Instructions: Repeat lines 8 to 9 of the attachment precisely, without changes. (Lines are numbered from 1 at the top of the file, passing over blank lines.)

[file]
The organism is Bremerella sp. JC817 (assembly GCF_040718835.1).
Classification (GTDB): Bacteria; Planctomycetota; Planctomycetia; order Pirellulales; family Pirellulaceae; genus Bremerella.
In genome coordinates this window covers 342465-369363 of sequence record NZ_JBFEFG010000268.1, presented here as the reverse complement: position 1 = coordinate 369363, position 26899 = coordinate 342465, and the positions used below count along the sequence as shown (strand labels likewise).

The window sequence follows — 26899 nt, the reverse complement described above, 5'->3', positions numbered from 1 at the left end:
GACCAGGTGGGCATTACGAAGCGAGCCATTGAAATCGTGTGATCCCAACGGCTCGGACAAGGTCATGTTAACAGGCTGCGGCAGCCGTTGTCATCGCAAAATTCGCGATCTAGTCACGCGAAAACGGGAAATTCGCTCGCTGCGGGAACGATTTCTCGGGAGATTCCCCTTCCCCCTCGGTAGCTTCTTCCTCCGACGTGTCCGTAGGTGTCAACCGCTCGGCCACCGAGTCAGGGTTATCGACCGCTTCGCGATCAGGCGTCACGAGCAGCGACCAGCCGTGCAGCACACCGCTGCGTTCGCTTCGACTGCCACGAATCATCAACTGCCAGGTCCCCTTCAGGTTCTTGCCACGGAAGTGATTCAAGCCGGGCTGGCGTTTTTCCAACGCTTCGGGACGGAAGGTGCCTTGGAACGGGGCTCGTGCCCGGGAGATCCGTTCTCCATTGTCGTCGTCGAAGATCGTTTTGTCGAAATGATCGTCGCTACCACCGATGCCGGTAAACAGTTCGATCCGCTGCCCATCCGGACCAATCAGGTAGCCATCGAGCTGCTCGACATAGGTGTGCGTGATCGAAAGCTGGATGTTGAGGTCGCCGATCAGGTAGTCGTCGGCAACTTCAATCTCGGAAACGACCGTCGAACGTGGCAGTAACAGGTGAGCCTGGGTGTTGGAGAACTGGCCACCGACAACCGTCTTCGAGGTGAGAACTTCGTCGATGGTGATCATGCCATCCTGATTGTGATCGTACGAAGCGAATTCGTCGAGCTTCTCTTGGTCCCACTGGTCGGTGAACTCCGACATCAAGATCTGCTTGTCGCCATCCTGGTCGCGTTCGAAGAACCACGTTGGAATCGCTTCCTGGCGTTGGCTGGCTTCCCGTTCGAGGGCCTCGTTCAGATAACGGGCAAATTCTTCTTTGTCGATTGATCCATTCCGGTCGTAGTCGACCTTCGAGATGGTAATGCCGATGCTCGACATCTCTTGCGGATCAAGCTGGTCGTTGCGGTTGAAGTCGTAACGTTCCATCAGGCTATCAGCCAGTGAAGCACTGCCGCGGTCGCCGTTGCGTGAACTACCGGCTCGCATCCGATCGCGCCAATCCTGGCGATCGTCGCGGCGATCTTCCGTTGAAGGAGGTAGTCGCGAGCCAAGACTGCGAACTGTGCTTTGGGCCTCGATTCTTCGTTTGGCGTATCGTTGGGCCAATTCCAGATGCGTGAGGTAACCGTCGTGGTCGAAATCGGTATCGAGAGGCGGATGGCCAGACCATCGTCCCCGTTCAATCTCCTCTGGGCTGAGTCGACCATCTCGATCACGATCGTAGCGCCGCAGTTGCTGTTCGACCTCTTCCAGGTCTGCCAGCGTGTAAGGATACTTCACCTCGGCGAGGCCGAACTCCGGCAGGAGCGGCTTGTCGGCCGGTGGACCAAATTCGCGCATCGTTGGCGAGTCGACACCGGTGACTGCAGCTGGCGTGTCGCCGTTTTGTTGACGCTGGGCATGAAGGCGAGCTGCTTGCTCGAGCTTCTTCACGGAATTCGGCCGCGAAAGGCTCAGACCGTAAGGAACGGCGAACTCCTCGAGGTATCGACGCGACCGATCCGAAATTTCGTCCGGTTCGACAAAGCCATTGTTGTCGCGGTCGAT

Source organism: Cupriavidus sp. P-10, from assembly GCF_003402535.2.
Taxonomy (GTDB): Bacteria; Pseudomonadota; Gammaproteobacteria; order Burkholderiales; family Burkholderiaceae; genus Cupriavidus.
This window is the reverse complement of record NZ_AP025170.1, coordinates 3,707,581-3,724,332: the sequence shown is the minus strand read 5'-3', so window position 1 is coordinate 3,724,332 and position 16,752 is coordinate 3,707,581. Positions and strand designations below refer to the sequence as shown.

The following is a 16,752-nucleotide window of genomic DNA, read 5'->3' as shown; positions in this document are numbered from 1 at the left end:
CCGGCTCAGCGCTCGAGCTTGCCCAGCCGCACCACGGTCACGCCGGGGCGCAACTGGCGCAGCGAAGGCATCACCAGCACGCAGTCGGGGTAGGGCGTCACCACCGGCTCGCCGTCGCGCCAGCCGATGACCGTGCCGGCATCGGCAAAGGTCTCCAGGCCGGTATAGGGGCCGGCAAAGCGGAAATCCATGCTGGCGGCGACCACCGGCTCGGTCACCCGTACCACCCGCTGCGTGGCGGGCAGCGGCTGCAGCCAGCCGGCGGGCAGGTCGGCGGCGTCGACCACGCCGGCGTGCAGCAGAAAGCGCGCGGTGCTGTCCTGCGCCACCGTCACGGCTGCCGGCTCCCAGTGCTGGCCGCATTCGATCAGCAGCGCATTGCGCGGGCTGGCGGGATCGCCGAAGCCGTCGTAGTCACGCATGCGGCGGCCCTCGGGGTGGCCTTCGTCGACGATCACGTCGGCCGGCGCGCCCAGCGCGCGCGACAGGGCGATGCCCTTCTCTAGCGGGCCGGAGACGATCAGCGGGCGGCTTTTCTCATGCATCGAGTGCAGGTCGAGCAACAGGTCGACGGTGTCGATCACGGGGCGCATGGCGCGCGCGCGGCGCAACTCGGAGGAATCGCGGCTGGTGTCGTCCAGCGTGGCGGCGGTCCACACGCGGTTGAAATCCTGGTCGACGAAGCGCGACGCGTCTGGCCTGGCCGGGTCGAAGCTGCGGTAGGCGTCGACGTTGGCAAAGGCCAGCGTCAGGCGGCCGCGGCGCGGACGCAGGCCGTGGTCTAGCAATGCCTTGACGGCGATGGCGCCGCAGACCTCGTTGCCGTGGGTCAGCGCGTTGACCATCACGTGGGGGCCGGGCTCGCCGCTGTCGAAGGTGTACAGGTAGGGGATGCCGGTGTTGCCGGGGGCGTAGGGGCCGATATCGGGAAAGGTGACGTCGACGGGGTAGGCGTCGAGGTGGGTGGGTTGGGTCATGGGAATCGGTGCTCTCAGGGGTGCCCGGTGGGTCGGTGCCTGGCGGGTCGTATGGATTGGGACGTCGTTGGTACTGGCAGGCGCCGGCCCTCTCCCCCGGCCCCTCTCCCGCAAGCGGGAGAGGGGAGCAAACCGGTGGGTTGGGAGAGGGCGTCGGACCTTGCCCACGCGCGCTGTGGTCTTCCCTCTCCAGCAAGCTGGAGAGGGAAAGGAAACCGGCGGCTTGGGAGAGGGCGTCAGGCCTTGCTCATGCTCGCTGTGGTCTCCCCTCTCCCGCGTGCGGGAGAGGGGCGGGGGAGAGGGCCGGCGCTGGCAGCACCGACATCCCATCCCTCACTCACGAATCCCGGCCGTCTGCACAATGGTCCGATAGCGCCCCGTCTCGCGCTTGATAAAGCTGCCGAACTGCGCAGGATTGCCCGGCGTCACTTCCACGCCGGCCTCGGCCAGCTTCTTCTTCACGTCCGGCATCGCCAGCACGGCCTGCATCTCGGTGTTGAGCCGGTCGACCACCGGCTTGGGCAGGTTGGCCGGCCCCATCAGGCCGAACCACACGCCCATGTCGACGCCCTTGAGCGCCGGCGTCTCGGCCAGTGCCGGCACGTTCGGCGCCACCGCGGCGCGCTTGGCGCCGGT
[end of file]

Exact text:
This window is the reverse complement of record NZ_AP025170.1, coordinates 3,707,581-3,724,332: the sequence shown is the minus strand read 5'-3', so window position 1 is coordinate 3,724,332 and position 16,752 is coordinate 3,707,581. Positions and strand designations below refer to the sequence as shown.

The following is a 16,752-nucleotide window of genomic DNA, read 5'->3' as shown; positions in this document are numbered from 1 at the left end: